Advertisement

EDGE: Extreme Scale Fused Seismic Simulations with the Discontinuous Galerkin Method

  • Alexander Breuer
  • Alexander Heinecke
  • Yifeng Cui
Conference paper
Part of the Lecture Notes in Computer Science book series (LNCS, volume 10266)

Abstract

This article introduces EDGE, a solver package for fused seismic simulations. Fused seismic simulations are a novel technique addressing one of the grand challenges of computational seismology: large ensemble runs of geometrically similar forward simulations. Application fields include, but are not limited to: uncertainty quantification in the context of seismic hazard analysis or the accurate derivation of velocity models through tomographic inversion. For efficient and accurate handling of complex model geometries (topography, fault geometries, material heterogeneities), EDGE utilizes the Discontinuous Galerkin (DG) method for spatial and Arbitrary high order DERivatives (ADER) for time discretization, implemented for unstructured tetrahedral meshes. EDGE’s ADER-DG scheme requires sparse and dense matrix-matrix multiplications at the kernel level. By choosing a sufficient memory layout and relying on runtime code generation and specialization, both, sparse and dense operations, can be efficiently vectorized on wide-SIMD machines. We present a convergence study of single and fused seismic simulations, code verification in an established benchmark, as well as a detailed performance assessment for different discretization orders. As target architecture we select the recently released Intel Xeon Phi processor, which powers the Theta and Cori-II supercomputers. For a single sixth order seismic forward simulation we achieved 10.4 PFLOPS of hardware performance and 5.0 PFLOPS for fused simulations in fourth order, both occupying 9,000 nodes of Cori-II. From a throughput perspective, fused seismic simulations can outperform a single forward simulation by 1.8\(\times \) to 4.6\(\times \), depending on the chosen order of the method.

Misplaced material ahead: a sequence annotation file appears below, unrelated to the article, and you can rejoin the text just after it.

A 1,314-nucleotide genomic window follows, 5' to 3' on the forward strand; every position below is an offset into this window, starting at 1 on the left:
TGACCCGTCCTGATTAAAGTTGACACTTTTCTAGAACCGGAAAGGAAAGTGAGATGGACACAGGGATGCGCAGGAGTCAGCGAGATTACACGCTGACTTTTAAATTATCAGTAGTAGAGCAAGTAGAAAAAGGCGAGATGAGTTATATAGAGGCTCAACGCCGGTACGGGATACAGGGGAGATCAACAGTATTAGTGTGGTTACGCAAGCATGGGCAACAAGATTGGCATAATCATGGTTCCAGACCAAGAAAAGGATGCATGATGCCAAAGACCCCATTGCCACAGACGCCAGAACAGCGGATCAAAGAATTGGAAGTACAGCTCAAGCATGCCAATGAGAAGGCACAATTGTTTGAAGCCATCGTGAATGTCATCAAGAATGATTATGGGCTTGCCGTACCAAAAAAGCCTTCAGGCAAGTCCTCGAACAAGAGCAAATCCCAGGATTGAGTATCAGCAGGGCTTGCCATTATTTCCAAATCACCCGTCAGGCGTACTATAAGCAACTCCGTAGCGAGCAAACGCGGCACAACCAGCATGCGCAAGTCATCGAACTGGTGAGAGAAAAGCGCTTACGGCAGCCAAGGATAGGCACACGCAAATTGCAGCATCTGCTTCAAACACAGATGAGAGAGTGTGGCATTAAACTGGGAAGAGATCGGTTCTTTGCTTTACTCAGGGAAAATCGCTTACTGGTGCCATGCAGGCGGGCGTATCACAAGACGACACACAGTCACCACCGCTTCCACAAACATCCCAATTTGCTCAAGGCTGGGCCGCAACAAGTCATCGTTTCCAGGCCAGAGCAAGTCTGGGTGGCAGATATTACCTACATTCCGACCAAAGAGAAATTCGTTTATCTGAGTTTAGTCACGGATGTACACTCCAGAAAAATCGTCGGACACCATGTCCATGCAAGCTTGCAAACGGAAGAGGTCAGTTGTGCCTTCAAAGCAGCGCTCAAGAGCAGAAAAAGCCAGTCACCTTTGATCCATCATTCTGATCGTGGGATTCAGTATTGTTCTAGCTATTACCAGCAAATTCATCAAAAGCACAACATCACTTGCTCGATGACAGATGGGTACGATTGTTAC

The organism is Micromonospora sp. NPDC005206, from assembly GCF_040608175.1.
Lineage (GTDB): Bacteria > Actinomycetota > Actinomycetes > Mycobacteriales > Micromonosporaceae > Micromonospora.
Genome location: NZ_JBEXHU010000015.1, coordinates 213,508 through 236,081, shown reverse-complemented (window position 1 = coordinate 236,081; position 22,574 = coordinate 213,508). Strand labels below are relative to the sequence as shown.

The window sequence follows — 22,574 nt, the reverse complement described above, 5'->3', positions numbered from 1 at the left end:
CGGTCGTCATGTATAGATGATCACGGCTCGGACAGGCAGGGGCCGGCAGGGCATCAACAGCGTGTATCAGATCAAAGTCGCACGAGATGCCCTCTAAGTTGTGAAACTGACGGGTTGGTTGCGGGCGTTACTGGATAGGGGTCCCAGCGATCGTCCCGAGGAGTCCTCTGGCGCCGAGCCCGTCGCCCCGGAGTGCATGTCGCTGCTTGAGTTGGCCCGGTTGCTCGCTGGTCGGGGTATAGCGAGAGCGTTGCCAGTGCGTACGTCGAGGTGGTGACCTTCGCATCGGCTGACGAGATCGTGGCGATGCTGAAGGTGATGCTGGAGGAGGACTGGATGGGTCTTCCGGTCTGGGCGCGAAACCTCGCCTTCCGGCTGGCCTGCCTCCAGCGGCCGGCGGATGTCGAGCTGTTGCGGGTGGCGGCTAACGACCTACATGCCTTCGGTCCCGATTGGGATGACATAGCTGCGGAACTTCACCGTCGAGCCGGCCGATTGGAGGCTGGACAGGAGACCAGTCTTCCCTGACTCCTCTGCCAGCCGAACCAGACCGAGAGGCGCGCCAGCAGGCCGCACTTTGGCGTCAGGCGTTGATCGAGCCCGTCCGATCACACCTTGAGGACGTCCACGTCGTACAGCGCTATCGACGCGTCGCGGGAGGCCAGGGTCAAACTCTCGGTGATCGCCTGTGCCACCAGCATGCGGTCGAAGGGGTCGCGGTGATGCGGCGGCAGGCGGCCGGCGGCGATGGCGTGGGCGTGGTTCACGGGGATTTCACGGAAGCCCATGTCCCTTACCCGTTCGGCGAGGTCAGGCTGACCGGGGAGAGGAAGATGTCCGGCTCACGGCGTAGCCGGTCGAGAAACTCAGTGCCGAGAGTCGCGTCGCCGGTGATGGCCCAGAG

Keywords

Discontinuous Galerkin Finite Difference Method Spectral Element Method Seismic Wave Propagation Forward Simulation 
These keywords were added by machine and not by the authors. This process is experimental and the keywords may be updated as the learning algorithm improves.

Notes

Acknowledgements